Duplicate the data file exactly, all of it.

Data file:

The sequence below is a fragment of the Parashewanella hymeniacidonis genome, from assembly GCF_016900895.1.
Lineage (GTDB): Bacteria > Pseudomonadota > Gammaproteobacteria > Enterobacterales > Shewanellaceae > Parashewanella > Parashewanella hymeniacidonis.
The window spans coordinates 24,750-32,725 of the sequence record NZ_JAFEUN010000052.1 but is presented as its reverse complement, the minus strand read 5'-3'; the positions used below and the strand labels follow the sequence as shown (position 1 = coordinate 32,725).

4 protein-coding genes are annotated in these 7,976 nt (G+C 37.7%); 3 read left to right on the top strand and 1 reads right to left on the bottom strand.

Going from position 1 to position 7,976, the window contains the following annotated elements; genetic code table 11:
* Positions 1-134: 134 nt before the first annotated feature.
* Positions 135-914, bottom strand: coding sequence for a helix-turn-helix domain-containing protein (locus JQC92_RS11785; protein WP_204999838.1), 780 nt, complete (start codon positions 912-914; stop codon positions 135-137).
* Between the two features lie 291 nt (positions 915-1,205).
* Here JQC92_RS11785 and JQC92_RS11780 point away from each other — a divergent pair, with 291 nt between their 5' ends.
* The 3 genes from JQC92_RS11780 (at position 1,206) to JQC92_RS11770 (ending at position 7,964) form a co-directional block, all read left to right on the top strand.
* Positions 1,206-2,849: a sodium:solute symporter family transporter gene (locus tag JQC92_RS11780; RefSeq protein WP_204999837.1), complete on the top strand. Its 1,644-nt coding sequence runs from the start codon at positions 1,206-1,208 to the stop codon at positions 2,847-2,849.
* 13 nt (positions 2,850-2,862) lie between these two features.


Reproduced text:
The sequence below is a fragment of the Parashewanella hymeniacidonis genome, from assembly GCF_016900895.1.
Lineage (GTDB): Bacteria > Pseudomonadota > Gammaproteobacteria > Enterobacterales > Shewanellaceae > Parashewanella > Parashewanella hymeniacidonis.
The window spans coordinates 24,750-32,725 of the sequence record NZ_JAFEUN010000052.1 but is presented as its reverse complement, the minus strand read 5'-3'; the positions used below and the strand labels follow the sequence as shown (position 1 = coordinate 32,725).

4 protein-coding genes are annotated in these 7,976 nt (G+C 37.7%); 3 read left to right on the top strand and 1 reads right to left on the bottom strand.

Going from position 1 to position 7,976, the window contains the following annotated elements; genetic code table 11:
* Positions 1-134: 134 nt before the first annotated feature.
* Positions 135-914, bottom strand: coding sequence for a helix-turn-helix domain-containing protein (locus JQC92_RS11785; protein WP_204999838.1), 780 nt, complete (start codon positions 912-914; stop codon positions 135-137).
* Between the two features lie 291 nt (positions 915-1,205).
* Here JQC92_RS11785 and JQC92_RS11780 point away from each other — a divergent pair, with 291 nt between their 5' ends.
* The 3 genes from JQC92_RS11780 (at position 1,206) to JQC92_RS11770 (ending at position 7,964) form a co-directional block, all read left to right on the top strand.
* Positions 1,206-2,849: a sodium:solute symporter family transporter gene (locus tag JQC92_RS11780; RefSeq protein WP_204999837.1), complete on the top strand. Its 1,644-nt coding sequence runs from the start codon at positions 1,206-1,208 to the stop codon at positions 2,847-2,849.
* 13 nt (positions 2,850-2,862) lie between these two features.